piano player

Love. Jesus. Simple.
God has demonstrated his love to us through the person of Jesus Christ. Through Jesus we have hope and are able to offer that hope to others. 

Transforming people to
Christ-likeness thru:
Spiritual Practices
Spiritual Friendships

Join us Sundays
Gathering | cafe 10:00am.
Call to Worship 10:15am.
1301 Cheverly Road
Towson, MD 21286

This week’s passages for the Fifth Sunday in Lent
March 18, 2018
Old Testament: Jeremiah 31:31-34
Psalm: Psalm 51:1-13 or Psalm 119:9-16
Epistle: Hebrews 5:5-10
Gospel: John 12:20-33

Lent | churchONE
The Final Days of Jesus with Mike Batley

Tuesdays in March, 8-9:30pm.
Kent Lounge, 506 York Rd., Towson 21204

Day of Solitude
Saturday, March 24, 201810am-4pm.
At the home Greg & Kit Elmer & Loch Raven Reservoir
Directed and self-guided meditations, marked trail walks, worship and prayer.
A light breakfast and lunch will be offered by C1 | Let’s Say Grace.
Limited registration in the lobby.

A reflection for Lent
| Lori Song
I sat at the kitchen table, sleepy and slow, waiting for my coffee. I scrolled through my phone looking at the headlines and my heart sank. News of yet another shooting caused my heart to race and break all at the same time. I held my breath as I read about the 17 people who lost their lives and wondered at the brokenness of such an evil act. As someone who works at a school, I found myself playing out the scene in my own head, imagining the chaos, fear, and devastation that another community experienced. My brain fought me with each step, not wanting to envision something so horrific, unable to process why this keeps happening.
And as I read the stories, my eyes stopped on one picture. A woman with her eyes closed, crying, aching, weary. She held a young girl who sobbed in her arms, a face of pain that words cannot express. The woman behind them stood with a look of confusion as if she didn’t know what to do or say. How could she?
As I processed their emotions, my eyes rested on the first woman’s forehead, marked with a cross of ashes. I wondered about her Ash Wednesday morning as she stood at the altar and received the sign of the cross and a blessing. Was she a prayerful woman or was it just a yearly ritual? Had she had an exhausting week leading up to day? Was she hopeful that this Lent she might experience Jesus in a new way? Was she reflective and repentant, recognizing her ache for a savior? Or was she just grateful for a quiet moment and a blessing to start her day?
I imagine she felt many things, but never did she expect or foresee the pain and horror that would come.
Two themes of Ash Wednesday – our sinfulness before God and our human mortality were never more clear than in that image I saw on Wednesday.
Lord, have mercy on us.
I know we are all processing about this horrific event and wondering what actions we can take to stop this senseless evil that continues to plague our country. It is good and necessary for us to do and I pray we would wrestle together as a community.
As I have prayed this week, my heart continues to return to our own time together last week when we received ashes as well.
I have never had the opportunity to give the ashes and I was deeply moved by the experience. I can’t stop thinking about it.
To see each of you approach the altar was a gift. I witnessed faces of peace, of pain, of wonder. Tear-filled eyes and gentle smiles moved me to tears. To touch your faces and hands and be reminded of the beauty of God’s creation was humbling to say the least. Mike Donohue described the experience as sacred and I could not agree more. I believe one reason it was so sacred was because Jesus is in the middle of our brokenness.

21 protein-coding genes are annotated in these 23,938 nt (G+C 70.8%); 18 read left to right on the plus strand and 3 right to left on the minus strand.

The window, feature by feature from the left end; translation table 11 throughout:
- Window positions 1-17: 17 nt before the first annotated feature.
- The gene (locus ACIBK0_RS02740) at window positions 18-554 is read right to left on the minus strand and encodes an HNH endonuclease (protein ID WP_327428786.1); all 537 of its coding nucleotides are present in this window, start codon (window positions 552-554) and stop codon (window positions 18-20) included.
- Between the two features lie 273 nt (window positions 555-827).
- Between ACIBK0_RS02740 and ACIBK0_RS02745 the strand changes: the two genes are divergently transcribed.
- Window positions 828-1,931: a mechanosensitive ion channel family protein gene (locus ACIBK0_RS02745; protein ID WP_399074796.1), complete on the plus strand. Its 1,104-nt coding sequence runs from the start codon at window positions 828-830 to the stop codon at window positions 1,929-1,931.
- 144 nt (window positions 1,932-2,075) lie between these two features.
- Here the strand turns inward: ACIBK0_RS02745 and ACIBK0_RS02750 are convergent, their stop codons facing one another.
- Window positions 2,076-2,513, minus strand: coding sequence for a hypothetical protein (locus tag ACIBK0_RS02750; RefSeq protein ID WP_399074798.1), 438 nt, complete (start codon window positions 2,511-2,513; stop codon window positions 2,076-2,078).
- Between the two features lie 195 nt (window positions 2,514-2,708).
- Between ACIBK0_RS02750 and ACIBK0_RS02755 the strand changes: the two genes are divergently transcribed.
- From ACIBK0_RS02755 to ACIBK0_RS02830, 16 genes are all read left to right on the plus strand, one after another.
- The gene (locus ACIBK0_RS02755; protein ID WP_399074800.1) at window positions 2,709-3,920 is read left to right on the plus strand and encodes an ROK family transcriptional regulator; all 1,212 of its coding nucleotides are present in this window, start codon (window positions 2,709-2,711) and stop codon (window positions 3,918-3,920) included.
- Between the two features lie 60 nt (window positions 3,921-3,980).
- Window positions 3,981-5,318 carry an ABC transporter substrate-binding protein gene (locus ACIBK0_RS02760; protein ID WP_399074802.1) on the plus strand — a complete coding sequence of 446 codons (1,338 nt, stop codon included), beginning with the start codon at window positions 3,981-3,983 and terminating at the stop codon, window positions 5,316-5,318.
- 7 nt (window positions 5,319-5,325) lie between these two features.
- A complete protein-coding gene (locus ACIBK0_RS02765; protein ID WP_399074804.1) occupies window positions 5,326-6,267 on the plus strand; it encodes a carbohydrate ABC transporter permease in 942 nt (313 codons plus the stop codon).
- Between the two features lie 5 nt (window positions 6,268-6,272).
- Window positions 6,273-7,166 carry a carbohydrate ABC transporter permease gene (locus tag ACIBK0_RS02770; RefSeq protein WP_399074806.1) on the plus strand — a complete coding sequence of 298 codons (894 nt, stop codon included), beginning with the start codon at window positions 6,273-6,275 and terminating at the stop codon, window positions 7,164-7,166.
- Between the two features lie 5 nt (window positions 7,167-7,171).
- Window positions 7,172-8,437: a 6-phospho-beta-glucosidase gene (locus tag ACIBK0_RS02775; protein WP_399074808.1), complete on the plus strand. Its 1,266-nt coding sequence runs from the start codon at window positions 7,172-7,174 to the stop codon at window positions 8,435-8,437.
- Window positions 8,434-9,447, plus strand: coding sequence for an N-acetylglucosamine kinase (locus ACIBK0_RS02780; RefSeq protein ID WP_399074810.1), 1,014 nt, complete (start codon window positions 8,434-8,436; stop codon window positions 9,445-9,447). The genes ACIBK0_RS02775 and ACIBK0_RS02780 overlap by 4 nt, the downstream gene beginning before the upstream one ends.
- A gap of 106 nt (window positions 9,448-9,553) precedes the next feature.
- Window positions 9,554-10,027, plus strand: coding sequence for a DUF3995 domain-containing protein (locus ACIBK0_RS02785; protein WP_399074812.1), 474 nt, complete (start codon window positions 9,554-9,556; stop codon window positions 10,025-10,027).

Ann Voskamp, in The Broken Way, writes, “What happens if you just let the brokenness keep coming? Surrender. Let the wave of it all break over you and wash you up at the foot of the cross.” She continues, “What if I lived like I believed it: Never be afraid of broken things – because Christ is redeeming everything.”
The often difficult part of Lent is to wrestle with brokenness, especially my own. It can feel scary and overwhelming at times. Often my pride wants me to deny it which which can leave me feeling crippled and alone instead. As Ann Voskamp writes, “Fear of brokenness has kept me from so much living: it has kept me from so much loving.” And yet, “as we share abundantly in Christ’s sufferings, so through Christ we share abundantly in comfort too. It is in our brokenness that our Healer comes.”
Did you hear that? It is in our brokenness that our Healer comes. Voskamp explains that when Jesus fed the 5000, he took bread, gave thanks, and BROKE it. He broke it. And that is when the miracle happened. It happened in the breaking.
Christ was broken for us so that our brokenness could be redeemed. So that the world’s brokenness could be redeemed. Let’s wrestle with that during this Lenten season. Let’s wrestle and not be afraid. Fight the evil broken with His redeeming broken. Maybe as we allow Jesus to meet us in our own brokenness, we can move towards the world’s broken in new, powerful, loving ways. May we not be afraid of broken things because He is redeeming everything.

Good Friday at churchONE
Friday, March 30, 6:30pm.
A Family Service with Communion
Infant & Preschool care offered

Easter at churchONE
The risen ONE | Sunday, April 1
Gathering & cafe 10:00am | Worship 10:15
Message: Mike Donohue
A Family Service
Infant & Preschool care offered



John 17:22 “I have given them the glory that you gave me, that they may be ONE as we are ONE.”